Martensen, Hans Larsen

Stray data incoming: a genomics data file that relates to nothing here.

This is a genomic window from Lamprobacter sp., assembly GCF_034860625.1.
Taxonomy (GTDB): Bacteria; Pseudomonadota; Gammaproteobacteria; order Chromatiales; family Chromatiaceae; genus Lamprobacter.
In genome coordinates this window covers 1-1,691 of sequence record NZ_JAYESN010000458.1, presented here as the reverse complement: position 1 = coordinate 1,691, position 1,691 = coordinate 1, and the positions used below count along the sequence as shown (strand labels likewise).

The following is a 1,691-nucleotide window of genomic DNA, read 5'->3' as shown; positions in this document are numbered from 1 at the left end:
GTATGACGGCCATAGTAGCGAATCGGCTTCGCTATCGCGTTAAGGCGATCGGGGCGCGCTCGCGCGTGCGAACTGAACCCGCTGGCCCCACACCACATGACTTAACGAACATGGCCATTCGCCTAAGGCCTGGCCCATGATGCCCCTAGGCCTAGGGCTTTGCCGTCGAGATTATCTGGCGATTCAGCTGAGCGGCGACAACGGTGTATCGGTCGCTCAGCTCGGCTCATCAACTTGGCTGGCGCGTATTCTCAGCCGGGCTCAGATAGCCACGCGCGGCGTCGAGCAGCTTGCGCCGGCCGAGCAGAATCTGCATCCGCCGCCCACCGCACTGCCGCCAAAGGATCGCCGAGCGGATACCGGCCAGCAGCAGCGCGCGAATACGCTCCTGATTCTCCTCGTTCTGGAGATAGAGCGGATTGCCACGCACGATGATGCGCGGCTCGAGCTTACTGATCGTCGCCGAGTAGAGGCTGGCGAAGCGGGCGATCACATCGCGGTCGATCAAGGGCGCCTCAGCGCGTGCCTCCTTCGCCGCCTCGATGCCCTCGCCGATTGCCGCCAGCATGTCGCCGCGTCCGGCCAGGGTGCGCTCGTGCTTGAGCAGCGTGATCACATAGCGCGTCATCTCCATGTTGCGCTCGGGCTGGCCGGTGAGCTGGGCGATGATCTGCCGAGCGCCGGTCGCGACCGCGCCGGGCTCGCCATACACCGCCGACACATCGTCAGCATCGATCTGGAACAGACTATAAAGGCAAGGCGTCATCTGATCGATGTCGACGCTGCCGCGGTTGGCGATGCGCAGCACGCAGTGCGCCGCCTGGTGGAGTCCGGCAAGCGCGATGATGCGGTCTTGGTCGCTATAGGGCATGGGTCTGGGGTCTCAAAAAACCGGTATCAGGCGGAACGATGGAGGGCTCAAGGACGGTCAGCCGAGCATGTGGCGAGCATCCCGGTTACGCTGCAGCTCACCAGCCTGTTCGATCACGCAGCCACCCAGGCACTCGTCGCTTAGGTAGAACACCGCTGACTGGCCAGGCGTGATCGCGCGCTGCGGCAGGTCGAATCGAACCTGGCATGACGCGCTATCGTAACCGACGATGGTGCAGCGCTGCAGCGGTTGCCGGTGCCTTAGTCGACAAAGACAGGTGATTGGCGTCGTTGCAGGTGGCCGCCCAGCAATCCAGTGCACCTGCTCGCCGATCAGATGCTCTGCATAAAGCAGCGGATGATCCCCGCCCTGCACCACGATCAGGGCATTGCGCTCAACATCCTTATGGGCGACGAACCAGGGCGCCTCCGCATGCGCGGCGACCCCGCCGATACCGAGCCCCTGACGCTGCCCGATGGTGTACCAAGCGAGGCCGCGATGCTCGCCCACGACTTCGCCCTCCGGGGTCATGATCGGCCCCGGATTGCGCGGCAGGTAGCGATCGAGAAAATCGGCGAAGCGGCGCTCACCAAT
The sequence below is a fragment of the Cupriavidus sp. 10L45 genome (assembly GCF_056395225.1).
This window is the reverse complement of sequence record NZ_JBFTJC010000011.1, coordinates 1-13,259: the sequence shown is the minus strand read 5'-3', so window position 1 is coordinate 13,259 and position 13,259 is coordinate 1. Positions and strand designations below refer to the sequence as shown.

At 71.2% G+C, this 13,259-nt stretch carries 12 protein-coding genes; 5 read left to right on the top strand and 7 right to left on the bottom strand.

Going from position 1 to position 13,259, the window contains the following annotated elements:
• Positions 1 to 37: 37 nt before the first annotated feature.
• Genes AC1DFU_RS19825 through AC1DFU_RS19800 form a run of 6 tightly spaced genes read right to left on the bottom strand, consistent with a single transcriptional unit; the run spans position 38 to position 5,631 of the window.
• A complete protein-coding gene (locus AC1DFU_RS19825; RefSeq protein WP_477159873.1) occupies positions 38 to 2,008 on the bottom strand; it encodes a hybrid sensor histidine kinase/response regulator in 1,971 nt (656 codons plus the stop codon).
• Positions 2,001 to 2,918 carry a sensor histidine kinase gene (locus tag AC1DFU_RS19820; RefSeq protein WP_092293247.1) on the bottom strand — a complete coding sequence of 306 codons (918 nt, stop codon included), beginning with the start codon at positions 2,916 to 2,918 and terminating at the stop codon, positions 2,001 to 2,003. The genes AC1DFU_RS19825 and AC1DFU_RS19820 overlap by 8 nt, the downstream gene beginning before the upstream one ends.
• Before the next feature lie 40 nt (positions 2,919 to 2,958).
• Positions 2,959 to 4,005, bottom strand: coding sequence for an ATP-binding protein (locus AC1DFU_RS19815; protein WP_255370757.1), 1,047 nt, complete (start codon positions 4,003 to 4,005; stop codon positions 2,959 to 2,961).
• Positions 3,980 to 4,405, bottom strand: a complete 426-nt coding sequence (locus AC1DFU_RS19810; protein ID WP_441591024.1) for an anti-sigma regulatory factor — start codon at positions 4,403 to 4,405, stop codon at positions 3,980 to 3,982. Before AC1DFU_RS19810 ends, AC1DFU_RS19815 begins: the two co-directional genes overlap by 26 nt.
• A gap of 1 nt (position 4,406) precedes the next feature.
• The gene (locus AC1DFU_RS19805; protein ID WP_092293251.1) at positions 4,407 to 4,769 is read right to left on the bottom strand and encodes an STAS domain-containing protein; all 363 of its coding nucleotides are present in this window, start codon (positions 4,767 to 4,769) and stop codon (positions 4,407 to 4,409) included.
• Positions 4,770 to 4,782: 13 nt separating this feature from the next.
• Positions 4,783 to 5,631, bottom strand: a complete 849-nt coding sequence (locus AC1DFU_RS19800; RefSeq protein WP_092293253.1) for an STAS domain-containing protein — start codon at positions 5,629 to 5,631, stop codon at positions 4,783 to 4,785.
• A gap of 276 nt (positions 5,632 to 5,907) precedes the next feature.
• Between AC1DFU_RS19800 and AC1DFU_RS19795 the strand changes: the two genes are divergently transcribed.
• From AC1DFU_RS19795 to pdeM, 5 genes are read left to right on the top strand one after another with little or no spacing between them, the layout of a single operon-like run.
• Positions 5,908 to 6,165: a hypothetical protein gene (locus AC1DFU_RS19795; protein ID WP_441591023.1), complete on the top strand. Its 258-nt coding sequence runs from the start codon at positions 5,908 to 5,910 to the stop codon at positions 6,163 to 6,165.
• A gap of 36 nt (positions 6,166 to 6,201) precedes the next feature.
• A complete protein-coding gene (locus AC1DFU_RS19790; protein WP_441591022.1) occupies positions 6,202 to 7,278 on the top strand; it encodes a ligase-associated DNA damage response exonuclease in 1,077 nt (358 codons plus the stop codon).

Martensen, Hans Larsen one of the most prominent Danish Lutheran theologians, was born August 9, 1808, at Flensburg. He studied at Copenhagen, and in 1832 passed the ecclesiastical examination and received a gold medal. The same .year he received from the government a travelling scholarship, and visited Berlin, Munich, Vienna, and Paris, giving particular attention to the study of the philosophy of the Middle Ages. On his return to Denmark, in 1836, he became a licentiate in theology, submitting a thesis on the Autonomy of the Human Conscience, which was afterwards translated from the Latin into Danish (1841), and into German (1845). The next year he began to lecture to the younger students in the University of Copenhagen on moral philosophy. The material of these lectures was published in his Outline of a System of Moral Philosophy, in 1841. His lectures on Speculative Dogmatik, from 1840, when he became professor ordinarius, awakened extraordinary interest. "It was a new and unheard-of gospel, in charming language, that flowed from his inspired, enrapturing lips. Not merely did the students contend with one another for places in his lecture-room, but men advanced in years, of various callings, were found regular hearers." His popularity became greater still when, in 1845, he became courtpreacher, and his Hegelianism began to give a coloring to the conscience of his generation. The public was thoroughly prepared to receive his doctrines gladly when, in 1849, he published the most successful and famous of his contributions to theological literature, his Christian Dogmatics, which has been translated into most European languages, even into modern Greek, and has exercised as wide an influence on Protestant thought as any volume of our century. In Germany it has enjoyed a popularity even wider than in Scandinavia, and has been honored by a formal refutation from the propaganda at Rome. It was not, however, unchallenged at home, a severe attack upon it having been made by professor Rasmus Nielsen, supported secretly by Kirkegaard (q.v.). In 1854, when bishop Mynster died, Martensen, who had refused the bishopric of Sleswig, accepted the primacy of Denmark, and began his administrative labors in the Church with acts of great vigor and determination. He became in consequence cordially detested, and violently attacked by all those sections, of the Danish Lutheran body which wavered to this side or to that from a hierarchical orthodoxy.A great part of Martensen's time and energy henceforth was taken up with polemics against Grundtvig, Nielsen, the Catholics, and the Irvingites. Many of his later writings are of this purely controversial character, his Exposure of the Socalled Grundtvigianism, which he styled "a leaven, but not a principle," his Catholicism and Protestantism, against the claims of the Vatican Council, his Socialism and Christendom. The time at his command, after faithful administration of his duties, was, during his earlier years, devoted to the preparation of his System of Christian Ethics (1871-78; German, 1878-79; English, 1873-82), and his final scientific work in the line of his early studies of the mystics, on Jacob Boihme (1879; German, 1882; English, by T. Rhys Evans, 1885). As a fitting conclusion of his literary activity, he published his Autobiography (1883). Dr. Martensen died, February 3, 1884, and was buried with great solemnity in his own cathedral of Our Lady. The king and the Conservative party knew what they owed" to the rigid Tory prelate, whose face was set like a flint against the modern spirit in politics, in literature, in philosophy. He was a great man, a man who did honor to Denmark. It is not the critics of his own country only, it is the more impartial Germans, who have declared Hans Larsen Martensens to be the greatest Protestant theologian of the present century." See Zuchold, Bibl. Theol. 2:856; Quarterly Review (Lond. April 1884); Lutheran Church Review (Philadelphia, Pennsylvania, July 1884; Expositor (Lond. and N.Y., January 1885). (B.P.)

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